You may have heard of sound meditation before, but you might still be wondering exactly how to do it. Sound meditation is a simple and effective way to relax and soothe your mind and body by focusing on sound. It’s a great alternative (or addition) to traditional meditation, especially if you find it hard to concentrate on your breath. Essentially, you just need to listen to a sound, and let it take you into a state of deep relaxation. During a sound bath or a gong bath, if you consciously pay attention to the sounds produced by the sound therapist, then that act is sound meditation.
Meditation can seem daunting, and that’s where sound meditation comes in. By using sound as the focus point, it can help you overcome the difficulty you face in traditional meditation when focusing on your breath.
So how do you do it? Whether you’re an experienced meditator or new to the practice, below I’ve listed some simple steps and tips for using sound to calm your mind and soothe your body.
1. Find a comfortable spot:
First, you’ll want to find a quiet and comfortable spot where you can sit or lie down for some time without being disturbed. If you can’t find such a place in your house, you can try your luck in a nearby park or in nature.
2. Set a time limit:
If you’re new to meditation, you may want to start slowly so that you don’t get discouraged. Start with five or 10 minutes, and you can extend the time as you become more familiar with the process. Trust me, in the future you will get used to this state, you will want to stay in meditation for a longer period.
3. Pick a sound healing instrument to meditate on:
If you have a sound healing instrument such as a Tibetan singing bowl or a gong, then you can just use that to meditate on its sound. Just focus on the sound and the different layers and harmonics without judging or labelling. If you don’t have any instruments, don’t worry. You can easily find plenty of sound healing videos on YouTube with Τibetan healing sounds from Tibetan singing bowls and gongs, crystal singing bowls, chimes and other instruments and meditate on those sounds (check out this list of sound healing instrument). You can even experiment with calming sounds of nature like the sound of light rain, river, waves, etc. Another common sound to meditate on is the OM mantra chanting and other mantras. You will find plenty of sound healing videos to meditate on, on my personal channel (I try uploading new videos every now and then). Once you’ve found your ideal sound, just relax and let the sound do its work.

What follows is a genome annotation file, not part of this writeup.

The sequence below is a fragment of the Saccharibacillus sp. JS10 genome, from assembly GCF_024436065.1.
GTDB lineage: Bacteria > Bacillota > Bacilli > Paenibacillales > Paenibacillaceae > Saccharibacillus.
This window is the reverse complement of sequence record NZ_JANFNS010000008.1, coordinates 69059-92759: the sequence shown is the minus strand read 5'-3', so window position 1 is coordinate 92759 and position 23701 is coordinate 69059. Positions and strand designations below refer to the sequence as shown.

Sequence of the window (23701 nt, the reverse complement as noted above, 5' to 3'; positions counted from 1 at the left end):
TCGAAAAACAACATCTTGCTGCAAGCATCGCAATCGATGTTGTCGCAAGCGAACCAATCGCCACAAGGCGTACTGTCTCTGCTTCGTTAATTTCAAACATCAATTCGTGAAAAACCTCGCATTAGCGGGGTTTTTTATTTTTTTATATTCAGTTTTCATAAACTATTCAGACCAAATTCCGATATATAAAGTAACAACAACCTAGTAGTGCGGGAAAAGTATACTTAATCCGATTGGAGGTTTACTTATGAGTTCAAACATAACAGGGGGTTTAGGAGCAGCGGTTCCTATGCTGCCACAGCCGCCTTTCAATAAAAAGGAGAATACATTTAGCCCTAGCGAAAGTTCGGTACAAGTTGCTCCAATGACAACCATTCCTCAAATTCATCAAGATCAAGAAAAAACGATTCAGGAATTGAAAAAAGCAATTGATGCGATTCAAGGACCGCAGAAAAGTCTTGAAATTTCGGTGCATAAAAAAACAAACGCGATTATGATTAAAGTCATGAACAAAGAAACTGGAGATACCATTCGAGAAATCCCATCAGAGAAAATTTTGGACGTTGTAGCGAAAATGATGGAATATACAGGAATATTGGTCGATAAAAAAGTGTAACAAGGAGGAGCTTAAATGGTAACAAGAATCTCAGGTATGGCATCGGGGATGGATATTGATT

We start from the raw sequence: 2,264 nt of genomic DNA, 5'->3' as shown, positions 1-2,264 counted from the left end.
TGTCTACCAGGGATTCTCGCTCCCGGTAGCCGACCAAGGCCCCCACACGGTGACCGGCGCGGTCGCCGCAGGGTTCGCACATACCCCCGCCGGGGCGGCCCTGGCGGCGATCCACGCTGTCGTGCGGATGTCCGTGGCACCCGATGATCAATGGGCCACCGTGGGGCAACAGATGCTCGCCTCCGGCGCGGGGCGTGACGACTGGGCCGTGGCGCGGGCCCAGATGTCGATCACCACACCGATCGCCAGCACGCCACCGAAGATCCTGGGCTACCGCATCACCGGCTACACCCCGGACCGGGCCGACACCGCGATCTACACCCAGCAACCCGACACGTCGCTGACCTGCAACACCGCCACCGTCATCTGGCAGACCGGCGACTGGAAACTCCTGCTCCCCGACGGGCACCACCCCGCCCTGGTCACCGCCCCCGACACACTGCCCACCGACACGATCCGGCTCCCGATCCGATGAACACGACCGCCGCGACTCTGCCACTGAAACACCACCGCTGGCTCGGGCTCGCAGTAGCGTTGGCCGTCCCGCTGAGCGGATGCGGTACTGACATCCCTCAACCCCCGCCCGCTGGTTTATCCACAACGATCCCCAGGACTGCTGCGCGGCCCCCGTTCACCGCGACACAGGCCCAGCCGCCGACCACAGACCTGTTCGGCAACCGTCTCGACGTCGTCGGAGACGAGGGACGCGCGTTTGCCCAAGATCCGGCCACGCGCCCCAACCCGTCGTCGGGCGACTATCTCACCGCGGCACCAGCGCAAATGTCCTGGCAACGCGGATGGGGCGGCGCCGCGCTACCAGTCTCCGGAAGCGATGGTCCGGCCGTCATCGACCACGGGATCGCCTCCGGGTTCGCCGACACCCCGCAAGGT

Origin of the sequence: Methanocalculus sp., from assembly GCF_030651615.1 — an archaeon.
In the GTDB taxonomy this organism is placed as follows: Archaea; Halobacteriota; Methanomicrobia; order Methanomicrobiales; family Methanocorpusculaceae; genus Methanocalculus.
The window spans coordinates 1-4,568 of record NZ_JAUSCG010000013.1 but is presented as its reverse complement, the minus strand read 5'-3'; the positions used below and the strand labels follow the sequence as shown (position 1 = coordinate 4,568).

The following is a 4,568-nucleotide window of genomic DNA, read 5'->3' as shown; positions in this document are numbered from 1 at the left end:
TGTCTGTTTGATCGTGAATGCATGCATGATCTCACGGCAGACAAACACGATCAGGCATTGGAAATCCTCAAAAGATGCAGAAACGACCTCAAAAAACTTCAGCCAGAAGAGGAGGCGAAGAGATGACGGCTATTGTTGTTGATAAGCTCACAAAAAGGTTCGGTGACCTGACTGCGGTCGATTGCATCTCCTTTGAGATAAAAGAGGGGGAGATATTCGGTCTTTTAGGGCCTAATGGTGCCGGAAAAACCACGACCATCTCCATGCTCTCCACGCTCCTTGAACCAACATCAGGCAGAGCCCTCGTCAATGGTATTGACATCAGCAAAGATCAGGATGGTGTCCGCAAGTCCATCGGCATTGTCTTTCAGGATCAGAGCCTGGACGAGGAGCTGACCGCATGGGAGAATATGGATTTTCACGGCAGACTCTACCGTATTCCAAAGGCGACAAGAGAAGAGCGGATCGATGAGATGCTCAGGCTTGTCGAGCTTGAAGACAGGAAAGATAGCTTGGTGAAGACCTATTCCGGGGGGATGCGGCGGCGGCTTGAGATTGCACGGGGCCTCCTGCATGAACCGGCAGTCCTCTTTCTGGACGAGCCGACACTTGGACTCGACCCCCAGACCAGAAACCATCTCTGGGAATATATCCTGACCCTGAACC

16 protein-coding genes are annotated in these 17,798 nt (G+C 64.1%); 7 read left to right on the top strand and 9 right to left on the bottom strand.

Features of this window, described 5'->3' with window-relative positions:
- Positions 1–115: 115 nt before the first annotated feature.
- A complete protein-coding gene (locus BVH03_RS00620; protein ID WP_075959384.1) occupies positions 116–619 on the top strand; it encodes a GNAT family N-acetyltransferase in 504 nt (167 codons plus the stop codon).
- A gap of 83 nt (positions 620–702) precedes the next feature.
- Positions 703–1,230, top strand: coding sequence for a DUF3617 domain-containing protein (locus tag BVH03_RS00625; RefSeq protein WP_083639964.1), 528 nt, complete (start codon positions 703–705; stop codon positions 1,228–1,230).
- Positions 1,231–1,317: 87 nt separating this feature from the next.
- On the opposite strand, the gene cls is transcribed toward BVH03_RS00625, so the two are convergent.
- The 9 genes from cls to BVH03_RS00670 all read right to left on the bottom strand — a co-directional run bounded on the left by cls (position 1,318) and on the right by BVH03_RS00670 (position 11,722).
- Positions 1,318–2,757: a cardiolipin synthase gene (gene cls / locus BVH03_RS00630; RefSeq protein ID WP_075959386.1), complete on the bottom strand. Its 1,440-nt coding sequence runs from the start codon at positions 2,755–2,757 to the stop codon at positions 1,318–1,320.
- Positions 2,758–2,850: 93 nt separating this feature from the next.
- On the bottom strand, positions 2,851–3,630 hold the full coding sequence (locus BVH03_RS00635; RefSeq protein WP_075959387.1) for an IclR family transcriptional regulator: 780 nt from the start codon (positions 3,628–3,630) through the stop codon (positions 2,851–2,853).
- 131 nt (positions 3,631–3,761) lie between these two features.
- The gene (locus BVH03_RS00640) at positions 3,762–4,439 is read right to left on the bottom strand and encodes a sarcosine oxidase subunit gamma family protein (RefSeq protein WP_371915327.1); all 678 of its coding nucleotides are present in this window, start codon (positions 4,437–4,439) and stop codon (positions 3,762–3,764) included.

Tip: Be sure to wear headphones so that you can dive deeper into the experience.
4. Set an intention:
Before you begin your sound meditation, take a moment to set an intention for your practice. This could be anything from an intention “to relax and let go of stress,” “calm my mind,” or “to connect with my inner peace.
5. Get into a comfortable position:
You can either sit in a chair with your feet grounded on the floor, or sit cross-legged, whatever feels comfortable for you. You will want to have your back straight so that you stay alert and be able follow your breath. If siting on a chair or cross-legged is not an option then you could simply lie down. It’s essential to feel comfortable. Just make sure not to fall asleep.
6. Start the sound:
Begin to strike the bowl every 15 seconds. Let the sound dissipates and then strike it again gently. While listening to the sound, focus on every layer and harmonics and allow yourself to tune into the vibrations. Observe patiently. Become one with the sound. Whenever your mind wanders gently bring it back to the sound and the body sensations. If you listen to a recording, then just bring your attention to every sound you hear. That’s the only thing you have to do, listen and observe.
7. Focus on your breath:
While listening to the sound, you can take slow, deep breaths in and out from the nose, and focus on the sensation of your breath. A great visualization that I always use is imagining I inhale white light from the top of my head while I exhale stress, negativity, and toxic thoughts from my feet. Let the sound together with the help of the white light carry the stress and worries out from the feet.
8. Notice when your mind wanders:
Your attention will likely drift away from your breath from time to time, and that’s okay. That’s natural. When you notice that happening, gently bring your attention back to your breath or to the sound without getting discouraged.
9. Be kind to yourself:
The most important tip I could give you is to not be too hard on yourself when your mind wanders. Instead, gently bring your focus back to your breath and try again. Even the most experienced meditators have thoughts coming and going during meditation. That’s the nature of the mind. So, just acknowledge that there are thoughts coming and going and keep returning your attention to the sound.
When you’re done, take a moment to notice your surroundings, your body, and your emotions. Allow yourself to be kind and accepting of whatever you experienced during your meditation.
Some extra, useful tips:
Experiment with different instruments and sounds to find what resonates with you the most.
Try to meditate at the same time and in the same place each day to create a habit.
Be patient with yourself and don’t expect to see immediate results. It takes time and practice to build up your focus and relaxation skills.
If you’re fortunate enough to have a Tibetan singing bowl, why not invite a friend to join you in meditation? Not only will you have a supportive companion to help you stay accountable to your practice, but you’ll also share the benefits of this powerful healing tool. Meditating with others can help deepen your experience and build a stronger connection with the sound and others.